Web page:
February 2002 Table
The month of February should be the most productive in the vegetable garden. Early sowings such as tomatoes, peppers and eggplants should be at their peak while late-sown veggies such as lettuce, spinach and garden peas should be producing well. It will soon be time to pull carrots and onions and dig up Irish potatoes. Cabbages, cauliflower, broccoli and other cabbage clan members should also be available in the garden.
The secret to keeping your home grown vegetables coming is successive sowing. Plant peppers, lettuce and cabbages every month for at least four months to cover the full winter growing season. With tomatoes, sow new seeds when the earlier plants begin to flower. Most hot pepper trees will live for years if they are treated right: well-drained soil and minimal fertilizer.
Citrus and most fruit trees are dormant during the winter months and should not be fertilized. A dormant spray can be used to clear up any insect activity on your trees. One tree that is not dormant is mango. It would be beneficial if your mango trees could be sprayed with copper before the flowers open and after the fruit first forms. Copper helps discourage Anthracnose, those black spots and blotches that form on the skin of ripening fruits. Unfortunately, few home gardeners have a sprayer powerful enough properly treat a large mango tree.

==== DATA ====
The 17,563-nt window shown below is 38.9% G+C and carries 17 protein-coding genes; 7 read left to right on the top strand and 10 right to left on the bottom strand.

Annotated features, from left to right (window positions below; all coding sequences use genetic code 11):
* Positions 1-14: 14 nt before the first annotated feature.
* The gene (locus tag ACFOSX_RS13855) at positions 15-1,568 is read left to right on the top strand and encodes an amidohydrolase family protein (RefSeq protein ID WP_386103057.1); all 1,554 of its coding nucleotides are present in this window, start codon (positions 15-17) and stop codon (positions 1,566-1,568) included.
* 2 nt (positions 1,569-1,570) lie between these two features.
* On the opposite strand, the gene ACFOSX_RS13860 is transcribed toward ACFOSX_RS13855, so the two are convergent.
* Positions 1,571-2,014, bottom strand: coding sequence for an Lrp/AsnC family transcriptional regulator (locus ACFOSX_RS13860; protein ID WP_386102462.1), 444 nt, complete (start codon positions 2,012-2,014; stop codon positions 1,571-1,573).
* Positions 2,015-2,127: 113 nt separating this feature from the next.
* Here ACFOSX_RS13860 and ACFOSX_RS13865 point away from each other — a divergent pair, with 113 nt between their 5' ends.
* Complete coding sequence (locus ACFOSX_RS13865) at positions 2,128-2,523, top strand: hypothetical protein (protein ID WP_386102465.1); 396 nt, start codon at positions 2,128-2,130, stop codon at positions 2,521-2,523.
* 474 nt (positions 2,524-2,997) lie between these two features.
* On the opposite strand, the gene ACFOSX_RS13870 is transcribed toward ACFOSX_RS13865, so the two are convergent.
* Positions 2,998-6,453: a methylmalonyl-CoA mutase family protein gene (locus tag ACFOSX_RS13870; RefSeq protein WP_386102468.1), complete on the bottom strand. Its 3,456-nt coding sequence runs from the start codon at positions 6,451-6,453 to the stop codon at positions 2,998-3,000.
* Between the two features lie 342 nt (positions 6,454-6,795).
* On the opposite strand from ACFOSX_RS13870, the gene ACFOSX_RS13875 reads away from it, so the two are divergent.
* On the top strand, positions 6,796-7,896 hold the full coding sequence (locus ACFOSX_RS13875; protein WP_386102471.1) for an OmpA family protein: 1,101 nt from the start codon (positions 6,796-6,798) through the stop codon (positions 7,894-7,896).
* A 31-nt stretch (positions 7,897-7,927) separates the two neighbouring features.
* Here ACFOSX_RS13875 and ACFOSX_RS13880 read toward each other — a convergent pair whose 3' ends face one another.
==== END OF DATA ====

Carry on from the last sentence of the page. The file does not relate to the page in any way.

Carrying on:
Bulbs, corms, tubers and rhizomes are the secret to a really tropical garden. Heliconias and gingers need shade from high sun but most other bulbs and tubers - Hippeastrum, Zephyranthes, Gladiolus, Canna, Caladium, etc - love full sun but choose their own flowering season. Hippeastrum is probably the most beautiful and impressive of all bulbs and is often sold in nurseries as Amaryllis. Don't worry, here on Abaco at Pine Woods Nursery, they know all about Amaryllis. Zephyranthes are late season, crocus-like entries. Calladiums are beautiful leaves.The rest are summer bloomers that grow tall and should be planted about five inches deep. Once you have planted them you forget about them until they display their beauty. Up north, bulbs have to be wintered indoors. No problem in The Bahamas - just put your bulbs, etc, in and they will reappear every year. They don't even need much in the way of fertilizer because, like Kalahari bush women, they store their energy efficiently.
One of the most beautiful of bulbs is our own Spider Lily. It is highly appreciated in northern climes as an indoor plant because it produces shiny strap leaves all year long before its brief summer blooming. No matter about the brief blooming, it deserves a place in every Bahamian ornamental garden.
February 2002 Table
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February 2, 2002
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